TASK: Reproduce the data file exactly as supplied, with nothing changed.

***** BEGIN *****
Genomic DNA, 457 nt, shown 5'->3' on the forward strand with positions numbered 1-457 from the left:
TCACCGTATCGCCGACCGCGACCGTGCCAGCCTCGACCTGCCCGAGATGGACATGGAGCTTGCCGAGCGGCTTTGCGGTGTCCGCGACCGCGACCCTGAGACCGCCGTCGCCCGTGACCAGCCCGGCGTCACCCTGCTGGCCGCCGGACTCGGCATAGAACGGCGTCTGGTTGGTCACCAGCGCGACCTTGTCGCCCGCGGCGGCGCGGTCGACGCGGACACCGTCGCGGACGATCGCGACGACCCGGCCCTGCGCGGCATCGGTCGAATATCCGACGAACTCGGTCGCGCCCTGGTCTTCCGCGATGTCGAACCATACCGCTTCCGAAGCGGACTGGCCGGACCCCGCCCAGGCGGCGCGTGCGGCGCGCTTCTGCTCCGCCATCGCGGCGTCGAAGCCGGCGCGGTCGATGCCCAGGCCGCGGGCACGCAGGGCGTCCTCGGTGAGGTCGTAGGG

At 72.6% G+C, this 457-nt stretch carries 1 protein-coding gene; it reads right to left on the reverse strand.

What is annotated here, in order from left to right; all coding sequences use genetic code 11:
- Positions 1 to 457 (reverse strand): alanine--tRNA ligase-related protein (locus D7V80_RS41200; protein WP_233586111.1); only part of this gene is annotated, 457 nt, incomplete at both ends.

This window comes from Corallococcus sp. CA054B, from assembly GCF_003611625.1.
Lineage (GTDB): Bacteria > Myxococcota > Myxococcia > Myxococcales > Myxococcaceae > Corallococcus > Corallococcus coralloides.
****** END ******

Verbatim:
Genomic DNA, 457 nt, shown 5'->3' on the forward strand with positions numbered 1-457 from the left:
TCACCGTATCGCCGACCGCGACCGTGCCAGCCTCGACCTGCCCGAGATGGACATGGAGCTTGCCGAGCGGCTTTGCGGTGTCCGCGACCGCGACCCTGAGACCGCCGTCGCCCGTGACCAGCCCGGCGTCACCCTGCTGGCCGCCGGACTCGGCATAGAACGGCGTCTGGTTGGTCACCAGCGCGACCTTGTCGCCCGCGGCGGCGCGGTCGACGCGGACACCGTCGCGGACGATCGCGACGACCCGGCCCTGCGCGGCATCGGTCGAATATCCGACGAACTCGGTCGCGCCCTGGTCTTCCGCGATGTCGAACCATACCGCTTCCGAAGCGGACTGGCCGGACCCCGCCCAGGCGGCGCGTGCGGCGCGCTTCTGCTCCGCCATCGCGGCGTCGAAGCCGGCGCGGTCGATGCCCAGGCCGCGGGCACGCAGGGCGTCCTCGGTGAGGTCGTAGGG

At 72.6% G+C, this 457-nt stretch carries 1 protein-coding gene; it reads right to left on the reverse strand.

What is annotated here, in order from left to right; all coding sequences use genetic code 11:
- Positions 1 to 457 (reverse strand): alanine--tRNA ligase-related protein (locus D7V80_RS41200; protein WP_233586111.1); only part of this gene is annotated, 457 nt, incomplete at both ends.

This window comes from Corallococcus sp. CA054B, from assembly GCF_003611625.1.
Lineage (GTDB): Bacteria > Myxococcota > Myxococcia > Myxococcales > Myxococcaceae > Corallococcus > Corallococcus coralloides.